A teaching laboratory also is effective for interdisciplinary training, as physics and biology students can become more motivated to grapple with a new method or principle when they see its relevance to a problem they are trying to solve. Physics and computational students experience firsthand the complexity and “messiness” of experimental biology. They learn how to identify a good biological question and set up controlled experiments to answer it, a process that differs somewhat from the “observations plus modeling” approaches at the core of many physical science disciplines. Biology students gain exposure to applying quantitative thinking and embracing a broader range of tools (e.g., microfluidics, mathematics, computer simulations, chemical kinetics, and optical trapping). By working intensively together, biologists and physicists better understand each other’s languages and how their approaches can complement one another.

To be successful in achieving such training goals, the laboratory course culture must minimize the fear of failure or of appearing ignorant, factors that impede students, as well as senior scientists, from venturing into new fields or learning new approaches. Risk-taking must be part of the course philosophy. Leading by example, the faculty stretch themselves to learn new material, as students watch them, too, fumble with a computer program or a microscope. Traditional roles that separate teacher and student become blurred, as the two groups work on a challenging research problem rather than being separated at opposite ends of a lecture hall.

Physiology Course students are encouraged to take risks and try new methods without aiming for publishable results. However, by focusing on interesting questions as the core philosophy of the Physiology Course, important ideas and fruitful research have emerged, as evidenced by the 23 research papers and 59 meeting abstracts that cite the Physiology Course, as part of the author affiliation or acknowledgments between 2005 and 2012 [supplementary materials (SM)]. In addition, 78 out of 176 students polled (44%) reported that they continued to work on some experiment or question to which they were initially exposed during the course (SM). Our surveys also show that students favorably view the research-based teaching lab (SM), but rigorous evaluation of longer-term career benefit remains an important future goal.

Influences, Translation, and Challenges

The MBL and Cold Spring Harbor Laboratory (CSHL) have become influential educational centers because they have dedicated and well-equipped laboratory space for teaching, on-site housing and meals for students and faculty, and public and private funding to enable advanced research. However, laboratory courses with the same flavor can be created for graduate education in a university setting.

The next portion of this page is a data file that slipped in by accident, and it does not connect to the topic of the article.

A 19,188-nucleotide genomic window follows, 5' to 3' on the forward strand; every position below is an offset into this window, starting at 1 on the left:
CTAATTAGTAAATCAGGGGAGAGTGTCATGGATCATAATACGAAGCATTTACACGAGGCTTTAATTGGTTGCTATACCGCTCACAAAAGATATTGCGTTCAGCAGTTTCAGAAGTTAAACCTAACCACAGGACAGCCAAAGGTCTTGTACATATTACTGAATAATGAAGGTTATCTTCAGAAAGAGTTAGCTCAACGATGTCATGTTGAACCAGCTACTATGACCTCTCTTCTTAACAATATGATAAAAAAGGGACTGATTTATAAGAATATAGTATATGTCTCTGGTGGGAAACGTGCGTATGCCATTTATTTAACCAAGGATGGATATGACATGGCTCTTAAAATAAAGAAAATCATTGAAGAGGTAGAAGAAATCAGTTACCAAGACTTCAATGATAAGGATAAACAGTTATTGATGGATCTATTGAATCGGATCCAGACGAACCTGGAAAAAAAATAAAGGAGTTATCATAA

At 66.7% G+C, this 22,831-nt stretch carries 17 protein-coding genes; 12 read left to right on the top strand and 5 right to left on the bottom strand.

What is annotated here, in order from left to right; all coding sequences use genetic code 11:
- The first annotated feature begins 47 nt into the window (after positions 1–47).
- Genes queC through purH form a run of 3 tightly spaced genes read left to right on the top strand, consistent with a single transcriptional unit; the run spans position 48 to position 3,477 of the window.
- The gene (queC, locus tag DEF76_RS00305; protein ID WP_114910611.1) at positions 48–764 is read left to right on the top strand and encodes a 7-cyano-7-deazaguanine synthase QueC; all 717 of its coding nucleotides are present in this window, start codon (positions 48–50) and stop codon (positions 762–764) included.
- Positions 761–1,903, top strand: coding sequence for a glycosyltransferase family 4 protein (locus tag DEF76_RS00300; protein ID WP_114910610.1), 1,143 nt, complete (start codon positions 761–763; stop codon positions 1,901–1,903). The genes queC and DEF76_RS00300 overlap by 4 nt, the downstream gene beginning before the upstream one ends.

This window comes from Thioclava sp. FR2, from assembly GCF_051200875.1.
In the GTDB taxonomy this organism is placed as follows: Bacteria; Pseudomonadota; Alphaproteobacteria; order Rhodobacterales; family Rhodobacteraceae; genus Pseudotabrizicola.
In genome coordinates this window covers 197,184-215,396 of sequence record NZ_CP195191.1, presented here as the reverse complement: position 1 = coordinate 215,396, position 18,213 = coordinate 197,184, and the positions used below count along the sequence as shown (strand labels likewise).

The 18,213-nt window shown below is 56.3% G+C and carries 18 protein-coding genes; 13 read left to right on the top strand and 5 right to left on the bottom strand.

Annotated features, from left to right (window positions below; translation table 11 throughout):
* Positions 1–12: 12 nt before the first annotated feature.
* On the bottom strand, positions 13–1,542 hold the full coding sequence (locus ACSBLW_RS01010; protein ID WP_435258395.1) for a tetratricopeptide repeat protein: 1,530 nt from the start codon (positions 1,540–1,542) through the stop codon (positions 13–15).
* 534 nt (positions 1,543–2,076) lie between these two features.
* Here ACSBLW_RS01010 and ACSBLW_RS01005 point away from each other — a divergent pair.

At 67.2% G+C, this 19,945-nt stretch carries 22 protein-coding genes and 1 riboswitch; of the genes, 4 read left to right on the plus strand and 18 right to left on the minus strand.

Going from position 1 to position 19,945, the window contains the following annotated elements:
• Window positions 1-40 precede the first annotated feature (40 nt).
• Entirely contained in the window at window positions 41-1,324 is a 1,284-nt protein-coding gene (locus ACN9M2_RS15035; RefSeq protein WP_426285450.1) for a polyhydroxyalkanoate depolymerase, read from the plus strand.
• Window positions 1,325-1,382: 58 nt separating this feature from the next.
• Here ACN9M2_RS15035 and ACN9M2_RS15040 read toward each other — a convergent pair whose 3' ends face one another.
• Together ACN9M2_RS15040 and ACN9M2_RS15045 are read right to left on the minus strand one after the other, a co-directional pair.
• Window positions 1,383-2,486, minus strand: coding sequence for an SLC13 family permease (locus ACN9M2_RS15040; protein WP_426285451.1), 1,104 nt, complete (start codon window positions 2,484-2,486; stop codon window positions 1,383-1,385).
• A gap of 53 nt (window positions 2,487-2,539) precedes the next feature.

The integrative Program in Quantitative Biology (iPQB) at the University of California, San Francisco, inspired by the project-based instruction at MBL and CSHL courses, provides an interdisciplinary laboratory experience for incoming Ph.D. students from physical science, engineering, computer science, and biology backgrounds. The first-year curriculum begins in a teaching lab with a week-long “boot camp,” followed by a team-based intensive experimental and computational course in which they pursue faculty-guided, genuine research problems. The curriculum includes “Team Challenges,” such as the construction of a “breadboard” fluorescent or hyperspectral microscope from basic glass lenses and parts, which they then use for single-cell analyses. In the second quarter, teams computationally model and explore the experimental data that they generated in the first quarter. With similar inspiration, the California Institute of Technology (Caltech) launched a 1-week Physical Biology boot camp with a research component. In addition to Caltech undergrad and graduate students, the course has attracted non-Caltech postdocs, professors, journal editors, and policy-makers.

Similar educational efforts can be tried in universities if scientist-educators are freed from traditional constraints of trimester or semester academic calendars where several courses run in parallel to make room for courses that operate on compact, intensive schedules (10). The spirit of the course (collaborative work between students and faculty to address real research questions, emphasizing experimentation, modeling, and active discussion) can be created without the resources available at the institutions described here. The degree of challenge (complexity of the questions being tackled) can be tuned to accommodate the resources and time available. If a dedicated teaching lab is not available, faculty might open up their labs to students as we (R.D.V. and R.D.M) have done for short (2-week) courses at UCSF.

A challenge for graduate education is to develop courses that excite both students and faculty and that pave the way for independent thesis work and subsequent careers in research. Graduate courses that break from the undergraduate lecture model should aim for three goals: (i) to signal the transition from absorbing knowledge (undergraduate) to creating knowledge (graduate school); (ii) to do a better job of teaching the skills needed to become a practicing scientist; and (iii) to energize and engage faculty members. The teaching labs we describe here represent one of many creative approaches that can be used to tailor education toward the unique needs of science graduate students.

Supplementary Material

Supplementary Materials

Acknowledgments

The MBL Physiology Course is supported by grants from the NIH (GM085967), the Howard Hughes Medical Institute, and the Burroughs Wellcome Fund. The UCSF iPQB courses are supported by a National Institute of Biomedical Imaging and Bioengineering, NIH, Interfaces grant (T32 EB009383), and the CalTech boot camp receives funding from the Caltech Rosen Center for Bioengineering.

References and Notes